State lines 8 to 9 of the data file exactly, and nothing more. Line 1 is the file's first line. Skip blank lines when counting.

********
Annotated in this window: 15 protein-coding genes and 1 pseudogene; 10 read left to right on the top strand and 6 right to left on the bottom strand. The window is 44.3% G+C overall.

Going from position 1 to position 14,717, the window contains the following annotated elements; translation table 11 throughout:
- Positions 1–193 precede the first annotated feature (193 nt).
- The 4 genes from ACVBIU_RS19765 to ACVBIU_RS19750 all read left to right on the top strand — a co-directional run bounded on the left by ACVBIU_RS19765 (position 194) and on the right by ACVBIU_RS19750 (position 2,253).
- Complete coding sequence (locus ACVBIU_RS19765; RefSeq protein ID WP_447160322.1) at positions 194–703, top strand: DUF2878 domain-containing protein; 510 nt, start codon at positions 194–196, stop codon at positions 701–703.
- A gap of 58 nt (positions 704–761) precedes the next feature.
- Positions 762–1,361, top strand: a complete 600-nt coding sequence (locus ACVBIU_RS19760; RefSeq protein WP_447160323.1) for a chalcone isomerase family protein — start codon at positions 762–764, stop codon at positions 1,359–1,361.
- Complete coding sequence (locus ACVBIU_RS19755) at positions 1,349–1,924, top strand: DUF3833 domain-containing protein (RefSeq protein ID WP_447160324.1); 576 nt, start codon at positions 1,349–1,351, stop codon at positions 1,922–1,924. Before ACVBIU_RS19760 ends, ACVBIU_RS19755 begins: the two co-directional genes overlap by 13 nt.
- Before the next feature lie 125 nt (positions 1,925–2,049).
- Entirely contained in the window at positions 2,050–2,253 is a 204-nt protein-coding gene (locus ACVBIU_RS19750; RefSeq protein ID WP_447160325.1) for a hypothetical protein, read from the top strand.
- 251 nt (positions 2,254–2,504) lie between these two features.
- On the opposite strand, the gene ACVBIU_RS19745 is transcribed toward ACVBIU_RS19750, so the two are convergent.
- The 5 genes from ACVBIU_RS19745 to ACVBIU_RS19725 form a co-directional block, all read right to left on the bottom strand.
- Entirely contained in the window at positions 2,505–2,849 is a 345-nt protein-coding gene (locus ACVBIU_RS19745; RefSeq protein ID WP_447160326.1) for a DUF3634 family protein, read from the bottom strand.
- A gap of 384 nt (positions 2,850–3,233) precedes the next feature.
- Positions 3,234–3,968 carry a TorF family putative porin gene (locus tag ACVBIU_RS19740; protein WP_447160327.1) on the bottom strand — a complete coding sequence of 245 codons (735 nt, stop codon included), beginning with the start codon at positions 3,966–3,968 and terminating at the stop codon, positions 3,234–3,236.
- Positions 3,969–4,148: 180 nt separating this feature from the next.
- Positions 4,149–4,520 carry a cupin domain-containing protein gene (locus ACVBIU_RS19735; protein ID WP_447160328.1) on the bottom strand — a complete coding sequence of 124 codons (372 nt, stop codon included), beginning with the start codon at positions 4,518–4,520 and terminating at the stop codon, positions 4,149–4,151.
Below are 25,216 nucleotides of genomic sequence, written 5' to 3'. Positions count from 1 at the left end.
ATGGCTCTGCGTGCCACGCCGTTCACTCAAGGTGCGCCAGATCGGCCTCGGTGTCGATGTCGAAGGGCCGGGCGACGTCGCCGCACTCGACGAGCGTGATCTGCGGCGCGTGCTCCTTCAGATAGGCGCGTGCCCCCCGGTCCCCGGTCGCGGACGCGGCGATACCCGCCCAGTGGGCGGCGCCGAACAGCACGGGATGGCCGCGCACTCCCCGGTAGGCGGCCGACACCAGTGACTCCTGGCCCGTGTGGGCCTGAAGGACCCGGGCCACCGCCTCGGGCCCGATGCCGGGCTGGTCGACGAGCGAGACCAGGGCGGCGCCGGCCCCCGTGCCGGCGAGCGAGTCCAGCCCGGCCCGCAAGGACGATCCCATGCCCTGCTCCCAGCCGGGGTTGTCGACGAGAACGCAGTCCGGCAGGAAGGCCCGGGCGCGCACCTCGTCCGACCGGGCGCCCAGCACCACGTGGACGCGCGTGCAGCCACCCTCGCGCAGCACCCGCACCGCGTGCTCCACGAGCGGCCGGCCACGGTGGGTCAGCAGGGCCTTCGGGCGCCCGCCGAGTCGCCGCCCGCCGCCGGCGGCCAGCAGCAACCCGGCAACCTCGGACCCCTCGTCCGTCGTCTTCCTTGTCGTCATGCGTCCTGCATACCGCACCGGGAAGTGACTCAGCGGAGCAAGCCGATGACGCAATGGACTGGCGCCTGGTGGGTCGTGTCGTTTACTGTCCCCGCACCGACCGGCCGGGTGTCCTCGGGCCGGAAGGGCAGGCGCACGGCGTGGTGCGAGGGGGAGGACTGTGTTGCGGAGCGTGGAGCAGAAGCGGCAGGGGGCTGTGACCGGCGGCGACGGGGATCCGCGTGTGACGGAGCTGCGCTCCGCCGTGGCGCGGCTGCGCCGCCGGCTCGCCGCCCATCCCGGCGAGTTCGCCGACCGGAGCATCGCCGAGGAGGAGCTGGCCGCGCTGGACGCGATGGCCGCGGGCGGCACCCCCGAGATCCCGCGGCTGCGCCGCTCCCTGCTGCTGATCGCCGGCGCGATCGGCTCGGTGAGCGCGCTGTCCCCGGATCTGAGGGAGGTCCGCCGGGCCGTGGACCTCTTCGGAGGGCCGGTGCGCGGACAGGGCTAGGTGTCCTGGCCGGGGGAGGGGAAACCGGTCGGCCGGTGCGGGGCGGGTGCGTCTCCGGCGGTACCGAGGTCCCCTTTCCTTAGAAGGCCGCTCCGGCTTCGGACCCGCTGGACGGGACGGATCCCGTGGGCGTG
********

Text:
- Complete coding sequence (locus ACVBIU_RS19755) at positions 1,349–1,924, top strand: DUF3833 domain-containing protein (RefSeq protein ID WP_447160324.1); 576 nt, start codon at positions 1,349–1,351, stop codon at positions 1,922–1,924. Before ACVBIU_RS19760 ends, ACVBIU_RS19755 begins: the two co-directional genes overlap by 13 nt.
- Before the next feature lie 125 nt (positions 1,925–2,049).